Can this trend be simply ignored or should we be asking some fundamental introspective questions. Whose fault is it that young men, living in Britain and mainly from Pakistani ethnic origin think white girls are cheap for sexual exploits? In fact, I have come across young men from Bangladeshi and Arab backgrounds whose despicable views about white girls sent shivers down my spine. Some of them think that white girls are cheap, readily available and want it. I have even heard comments like "they are asking for it, look at the way they are dressed". This is probably the worst kind of attitude any human being can have about another human being!
Is it their conservative religious upbringing that causes this sexual perversion in them? I strongly believe there is no connection with the Islamic approach to sex, sexual ethics or its conservative social and family values. It has everything to do with their basic ignorance of what Islam truly says about sex and relationships with the opposite gender. Their upbringing often is not based on Islam but on a set of cultural values that inhibit true experience and healthy interaction between men and women.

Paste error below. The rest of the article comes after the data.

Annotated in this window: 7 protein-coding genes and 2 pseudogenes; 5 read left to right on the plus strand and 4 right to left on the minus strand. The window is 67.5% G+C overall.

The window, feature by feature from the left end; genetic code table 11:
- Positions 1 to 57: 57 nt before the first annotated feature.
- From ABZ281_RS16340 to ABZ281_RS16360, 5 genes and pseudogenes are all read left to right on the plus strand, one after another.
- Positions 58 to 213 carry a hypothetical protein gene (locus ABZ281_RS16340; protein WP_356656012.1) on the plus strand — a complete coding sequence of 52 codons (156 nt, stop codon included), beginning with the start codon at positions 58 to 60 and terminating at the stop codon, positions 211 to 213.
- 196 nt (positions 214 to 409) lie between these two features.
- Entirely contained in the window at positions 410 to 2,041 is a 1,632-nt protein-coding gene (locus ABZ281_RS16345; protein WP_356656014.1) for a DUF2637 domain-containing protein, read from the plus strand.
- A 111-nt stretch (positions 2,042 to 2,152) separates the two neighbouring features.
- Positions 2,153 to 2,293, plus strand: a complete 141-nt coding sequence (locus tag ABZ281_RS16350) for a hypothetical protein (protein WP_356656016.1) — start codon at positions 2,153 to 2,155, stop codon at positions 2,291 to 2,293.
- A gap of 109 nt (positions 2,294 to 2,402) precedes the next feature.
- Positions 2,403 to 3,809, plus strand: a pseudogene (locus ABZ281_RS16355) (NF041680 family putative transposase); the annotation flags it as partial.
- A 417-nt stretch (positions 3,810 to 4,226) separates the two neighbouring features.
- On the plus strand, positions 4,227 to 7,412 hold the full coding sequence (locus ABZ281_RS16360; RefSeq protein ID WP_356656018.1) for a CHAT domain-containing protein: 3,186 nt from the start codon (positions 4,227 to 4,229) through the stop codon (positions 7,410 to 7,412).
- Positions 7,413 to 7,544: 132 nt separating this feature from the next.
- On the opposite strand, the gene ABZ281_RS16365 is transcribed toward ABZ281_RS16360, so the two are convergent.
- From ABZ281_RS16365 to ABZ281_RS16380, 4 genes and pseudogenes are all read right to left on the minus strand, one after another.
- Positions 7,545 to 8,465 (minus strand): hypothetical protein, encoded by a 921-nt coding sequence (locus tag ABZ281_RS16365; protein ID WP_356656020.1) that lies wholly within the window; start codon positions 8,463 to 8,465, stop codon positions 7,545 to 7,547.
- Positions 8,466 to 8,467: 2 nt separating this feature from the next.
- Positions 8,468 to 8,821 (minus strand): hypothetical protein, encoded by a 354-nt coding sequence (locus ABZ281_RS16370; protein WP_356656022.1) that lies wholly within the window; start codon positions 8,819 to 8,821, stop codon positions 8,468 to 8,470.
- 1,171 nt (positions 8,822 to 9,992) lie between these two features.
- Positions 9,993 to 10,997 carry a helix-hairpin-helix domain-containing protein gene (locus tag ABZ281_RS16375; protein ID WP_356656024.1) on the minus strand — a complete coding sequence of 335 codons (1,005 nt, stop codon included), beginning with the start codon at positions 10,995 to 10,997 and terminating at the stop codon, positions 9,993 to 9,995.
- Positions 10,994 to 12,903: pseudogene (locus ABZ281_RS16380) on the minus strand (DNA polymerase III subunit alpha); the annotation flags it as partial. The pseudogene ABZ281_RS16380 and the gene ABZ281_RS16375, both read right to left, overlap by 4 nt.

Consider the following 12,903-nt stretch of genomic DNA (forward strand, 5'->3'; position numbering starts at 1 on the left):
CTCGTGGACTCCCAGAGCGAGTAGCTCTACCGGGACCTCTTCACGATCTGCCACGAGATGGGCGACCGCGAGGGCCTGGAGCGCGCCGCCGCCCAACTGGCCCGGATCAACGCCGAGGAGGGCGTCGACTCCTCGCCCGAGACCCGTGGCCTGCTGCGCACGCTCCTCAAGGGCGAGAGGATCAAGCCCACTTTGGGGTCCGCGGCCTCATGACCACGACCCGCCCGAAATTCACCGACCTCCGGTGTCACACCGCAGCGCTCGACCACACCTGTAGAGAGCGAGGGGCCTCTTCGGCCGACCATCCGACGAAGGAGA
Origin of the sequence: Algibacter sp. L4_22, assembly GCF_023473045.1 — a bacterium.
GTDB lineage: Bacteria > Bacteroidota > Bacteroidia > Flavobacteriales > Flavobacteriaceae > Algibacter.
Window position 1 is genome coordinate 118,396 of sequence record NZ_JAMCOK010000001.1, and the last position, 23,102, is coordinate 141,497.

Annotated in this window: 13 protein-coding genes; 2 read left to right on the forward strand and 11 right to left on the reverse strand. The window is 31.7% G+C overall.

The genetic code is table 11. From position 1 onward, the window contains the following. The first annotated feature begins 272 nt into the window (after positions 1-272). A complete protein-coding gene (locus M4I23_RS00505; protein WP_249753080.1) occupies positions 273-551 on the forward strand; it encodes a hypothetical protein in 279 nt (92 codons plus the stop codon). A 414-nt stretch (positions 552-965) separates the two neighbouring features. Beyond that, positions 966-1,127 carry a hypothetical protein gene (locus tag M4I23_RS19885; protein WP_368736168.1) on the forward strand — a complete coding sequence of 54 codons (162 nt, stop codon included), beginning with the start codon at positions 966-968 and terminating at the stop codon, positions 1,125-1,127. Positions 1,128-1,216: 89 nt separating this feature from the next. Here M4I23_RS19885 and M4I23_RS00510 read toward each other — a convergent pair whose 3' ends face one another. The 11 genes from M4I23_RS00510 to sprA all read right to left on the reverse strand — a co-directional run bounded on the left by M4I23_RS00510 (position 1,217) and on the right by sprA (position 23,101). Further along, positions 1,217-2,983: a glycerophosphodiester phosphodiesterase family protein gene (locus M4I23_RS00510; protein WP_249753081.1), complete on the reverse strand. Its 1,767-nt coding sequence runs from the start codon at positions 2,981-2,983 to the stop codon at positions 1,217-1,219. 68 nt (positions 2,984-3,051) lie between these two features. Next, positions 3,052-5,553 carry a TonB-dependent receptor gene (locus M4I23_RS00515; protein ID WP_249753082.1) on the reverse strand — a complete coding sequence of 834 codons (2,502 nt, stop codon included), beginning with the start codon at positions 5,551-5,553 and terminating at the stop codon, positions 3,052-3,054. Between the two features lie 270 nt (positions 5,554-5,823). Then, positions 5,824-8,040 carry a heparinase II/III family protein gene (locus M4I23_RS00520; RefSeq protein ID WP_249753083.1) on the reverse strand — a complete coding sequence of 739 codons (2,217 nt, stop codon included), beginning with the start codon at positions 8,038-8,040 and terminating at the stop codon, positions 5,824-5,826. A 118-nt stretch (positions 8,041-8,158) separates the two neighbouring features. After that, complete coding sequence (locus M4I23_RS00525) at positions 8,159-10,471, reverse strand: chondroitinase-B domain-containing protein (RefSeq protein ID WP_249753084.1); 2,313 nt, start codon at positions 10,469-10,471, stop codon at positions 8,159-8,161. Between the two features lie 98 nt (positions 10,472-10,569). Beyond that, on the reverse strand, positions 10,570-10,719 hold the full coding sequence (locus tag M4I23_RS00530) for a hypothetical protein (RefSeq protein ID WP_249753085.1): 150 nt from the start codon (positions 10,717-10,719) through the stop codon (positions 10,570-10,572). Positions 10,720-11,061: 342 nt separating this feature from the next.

The Quran likens marriage to a much-loved garment when defining the relationship between a man and woman - it emphasises the need for warmth, protection, safe space, privacy, confidentially, compatibility and most important equality in a marital partnership. In another verse it defines men and women as protectors of one another, doing good and struggling against evil. Sexual exploitation is neither an equal partnership nor providing protection.
Those who undertake these activities do not represent any faith, culture, nationality or colour. They simply represent their criminal minds. They should be dealt with as such. However, since majority of them are of Pakistani ethnic identity and Muslim background, even only by name, the question that the Pakistani and Muslim community need to ask is what went gone wrong in the values that influenced their upbringing? It is only through honest self-analysis we will find a solution. It is a fact that the vast majority of Pakistani people would want nothing to do with such people and would want them locked up for good!
Anyone would be scared of living in a society where some people feel no shame in exploiting our kids. I feel vulnerable regarding my own children with this knowledge that such people live in our midst. I also feel extremely concerned that Islam and the Muslims are being associated with this kind of behaviour.